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:: Sodium-based Effluent Treatment Trial for Anglo Platinum
In the Anglo Platinum Precious Metals refiners (PMR) facility in Rustenburg the final processing of PGMs to finished products is carried out. After the refining processes the acid effluents generated are neutralised to recover the residual base metals and precious metals from solution, with the barren effluent then disposed of into a storage dam. Lime is used in this neutralisation process. The solid precipitate from the neutralisation process is returned to an existing smelter for further treatment and the barren effluent from the storage dam is processed further through an evaporator to maintain an overall water balance in the PMR process. Of note, the calcium introduced during the neutralisation process contributes to excessive scaling of the evaporator, thereby reducing the capacity throughput of this unit.
As a consequence of the downtime incurred in removing the scale build-up, coupled with the high salinity of the dam liquor minimising the rate of solar evaporation, maintenance of a negative water balance is an ongoing challenge for the PMR operation. To mitigate the problems associated with effluent handling at PMR, various options for conversion of the neutralisation process from a calcium-based to a sodium-based treatment have been under investigation at Anglo Research. Based on laboratory-scale results, the use of sodium hydroxide as a substitute for lime was considered to be most beneficial. Besides reducing the scaling effect in the evaporator, the use of sodium hydroxide as a neutralising reagent presents other advantages. In contrast to the lime process, NaOH can be added in liquid form, involving no undissolved solids, thereby significantly reducing the mass of filter cake produced. This has the knock-on effect of minimising the cake washing requirements and decreasing the transportation costs of returning the filter cake to the smelter. The reagent has a high purity and no contaminants are introduced into the process via this route. Furthermore the reagent is already available on the PMR site and existing storage facilities are conveniently located. The conversion to a liquid reagent would also overcome the operational difficulties associated with the addition of the solid lime, such as blockages, currently experienced on site.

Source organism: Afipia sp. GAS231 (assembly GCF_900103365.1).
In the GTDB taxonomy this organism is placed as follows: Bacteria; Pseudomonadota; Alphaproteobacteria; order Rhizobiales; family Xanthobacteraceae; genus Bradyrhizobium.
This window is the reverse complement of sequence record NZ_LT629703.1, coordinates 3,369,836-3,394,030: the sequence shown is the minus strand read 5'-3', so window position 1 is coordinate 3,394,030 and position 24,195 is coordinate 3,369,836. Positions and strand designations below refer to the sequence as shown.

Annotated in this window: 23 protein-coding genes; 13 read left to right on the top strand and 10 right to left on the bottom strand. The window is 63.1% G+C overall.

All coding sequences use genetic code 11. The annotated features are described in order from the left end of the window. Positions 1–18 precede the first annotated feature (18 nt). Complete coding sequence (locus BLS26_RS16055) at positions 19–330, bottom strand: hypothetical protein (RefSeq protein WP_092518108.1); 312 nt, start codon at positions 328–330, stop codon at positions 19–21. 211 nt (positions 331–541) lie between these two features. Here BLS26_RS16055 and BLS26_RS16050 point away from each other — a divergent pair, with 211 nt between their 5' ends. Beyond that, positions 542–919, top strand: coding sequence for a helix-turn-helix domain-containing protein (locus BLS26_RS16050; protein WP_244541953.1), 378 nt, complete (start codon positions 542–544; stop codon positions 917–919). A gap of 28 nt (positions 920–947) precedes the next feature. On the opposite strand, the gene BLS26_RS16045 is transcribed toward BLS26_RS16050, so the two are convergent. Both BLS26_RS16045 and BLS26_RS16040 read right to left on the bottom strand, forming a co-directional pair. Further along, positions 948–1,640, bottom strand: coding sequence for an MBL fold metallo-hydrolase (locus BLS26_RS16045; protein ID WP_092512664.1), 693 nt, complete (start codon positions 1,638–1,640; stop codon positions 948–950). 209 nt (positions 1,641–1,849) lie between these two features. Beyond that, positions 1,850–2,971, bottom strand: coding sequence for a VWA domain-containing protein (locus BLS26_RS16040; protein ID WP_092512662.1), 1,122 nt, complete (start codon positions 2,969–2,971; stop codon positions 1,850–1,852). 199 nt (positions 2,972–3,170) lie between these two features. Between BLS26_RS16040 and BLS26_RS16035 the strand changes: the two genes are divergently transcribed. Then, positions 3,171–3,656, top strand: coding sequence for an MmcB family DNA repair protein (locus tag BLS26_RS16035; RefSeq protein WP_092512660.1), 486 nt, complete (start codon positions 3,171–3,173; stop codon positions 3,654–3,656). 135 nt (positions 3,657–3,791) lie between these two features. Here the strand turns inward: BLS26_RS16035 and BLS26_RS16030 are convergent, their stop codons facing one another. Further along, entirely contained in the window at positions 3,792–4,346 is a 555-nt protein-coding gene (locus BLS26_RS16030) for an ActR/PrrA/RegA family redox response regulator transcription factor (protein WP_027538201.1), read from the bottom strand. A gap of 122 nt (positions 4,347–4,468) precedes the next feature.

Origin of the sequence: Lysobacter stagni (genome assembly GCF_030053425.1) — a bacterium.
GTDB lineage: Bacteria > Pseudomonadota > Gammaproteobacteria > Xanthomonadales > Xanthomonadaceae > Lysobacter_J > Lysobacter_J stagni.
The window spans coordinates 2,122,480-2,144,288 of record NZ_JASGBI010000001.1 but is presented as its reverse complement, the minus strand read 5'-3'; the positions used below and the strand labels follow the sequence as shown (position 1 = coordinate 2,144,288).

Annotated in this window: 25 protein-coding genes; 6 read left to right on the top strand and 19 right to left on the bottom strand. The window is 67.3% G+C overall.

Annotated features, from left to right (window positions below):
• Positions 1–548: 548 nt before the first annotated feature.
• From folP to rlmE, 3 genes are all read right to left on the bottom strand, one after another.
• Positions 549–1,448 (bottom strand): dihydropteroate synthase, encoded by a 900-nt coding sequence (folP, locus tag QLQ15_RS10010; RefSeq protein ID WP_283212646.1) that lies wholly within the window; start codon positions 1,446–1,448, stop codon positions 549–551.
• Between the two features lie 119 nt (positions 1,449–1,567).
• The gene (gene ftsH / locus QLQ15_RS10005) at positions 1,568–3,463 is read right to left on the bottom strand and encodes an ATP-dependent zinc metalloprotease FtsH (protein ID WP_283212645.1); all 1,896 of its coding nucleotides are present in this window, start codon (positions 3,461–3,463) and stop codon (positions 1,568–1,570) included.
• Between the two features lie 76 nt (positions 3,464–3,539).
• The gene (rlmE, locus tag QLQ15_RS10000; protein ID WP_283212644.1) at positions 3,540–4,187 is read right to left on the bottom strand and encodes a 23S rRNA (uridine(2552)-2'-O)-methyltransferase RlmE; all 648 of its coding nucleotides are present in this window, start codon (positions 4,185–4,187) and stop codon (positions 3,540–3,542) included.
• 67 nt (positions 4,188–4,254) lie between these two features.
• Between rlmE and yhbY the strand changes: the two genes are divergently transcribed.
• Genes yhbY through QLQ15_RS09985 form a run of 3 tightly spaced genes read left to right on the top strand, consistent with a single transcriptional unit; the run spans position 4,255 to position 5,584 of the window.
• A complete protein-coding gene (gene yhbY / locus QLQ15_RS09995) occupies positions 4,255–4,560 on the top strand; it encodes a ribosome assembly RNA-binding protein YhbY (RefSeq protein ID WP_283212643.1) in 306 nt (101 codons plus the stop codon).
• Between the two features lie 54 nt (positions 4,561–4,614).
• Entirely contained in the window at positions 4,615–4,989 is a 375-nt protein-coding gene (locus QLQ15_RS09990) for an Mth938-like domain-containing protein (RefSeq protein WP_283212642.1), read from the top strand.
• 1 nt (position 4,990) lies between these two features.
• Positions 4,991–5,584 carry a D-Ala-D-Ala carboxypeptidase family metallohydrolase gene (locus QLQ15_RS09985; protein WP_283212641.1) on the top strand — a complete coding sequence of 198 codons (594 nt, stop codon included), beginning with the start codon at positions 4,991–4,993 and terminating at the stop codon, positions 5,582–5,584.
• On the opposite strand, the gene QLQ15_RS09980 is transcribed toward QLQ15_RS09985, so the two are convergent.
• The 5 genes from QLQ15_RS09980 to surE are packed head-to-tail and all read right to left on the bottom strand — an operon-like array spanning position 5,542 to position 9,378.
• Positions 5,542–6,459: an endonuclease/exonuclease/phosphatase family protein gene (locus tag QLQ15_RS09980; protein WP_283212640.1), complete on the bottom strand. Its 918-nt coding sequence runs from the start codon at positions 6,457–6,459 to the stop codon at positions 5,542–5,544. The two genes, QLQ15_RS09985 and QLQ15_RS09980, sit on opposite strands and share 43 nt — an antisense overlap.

A larger scale, semi-continuous trial using this reagent was subsequently proposed and this trial was carried out at Anglo Research over a period of eight weeks in the fourth quarter of 2006. The primary objective of the trial was to generate the information necessary for sizing of the thickener and the filtering equipment to be included in the proposed circuit design and to allow for an economic evaluation of the modified process to be carried out. The campaign was also designed so as to generate technical information relating to the effects of certain process parameters, including feed composition, pH control in the process, and the concentration of the reagents to be used. During the course of the trial, operating conditions were established that provided for the adequate removal of the base metals from the acid effluent solutions during the neutralisation process, utilising sodium hydroxide. In addition, the slurry produced exhibited enhanced settling characteristics, chiefly attributed to the seeding effects of recycled slurry.The thickened slurry demonstrated good filtration characteristics and the filter cake produced had moisture and chloride contents that were deemed to be within the required specification for recycle of these solids to the existing smelter operation. Settling and filtration specialists were invited to conduct studies on the slurry produced during the trial and provided the information necessary for the sizing of the equipment required for the commercial plant operation, and the data needed for an economic evaluation of the overall proposal.
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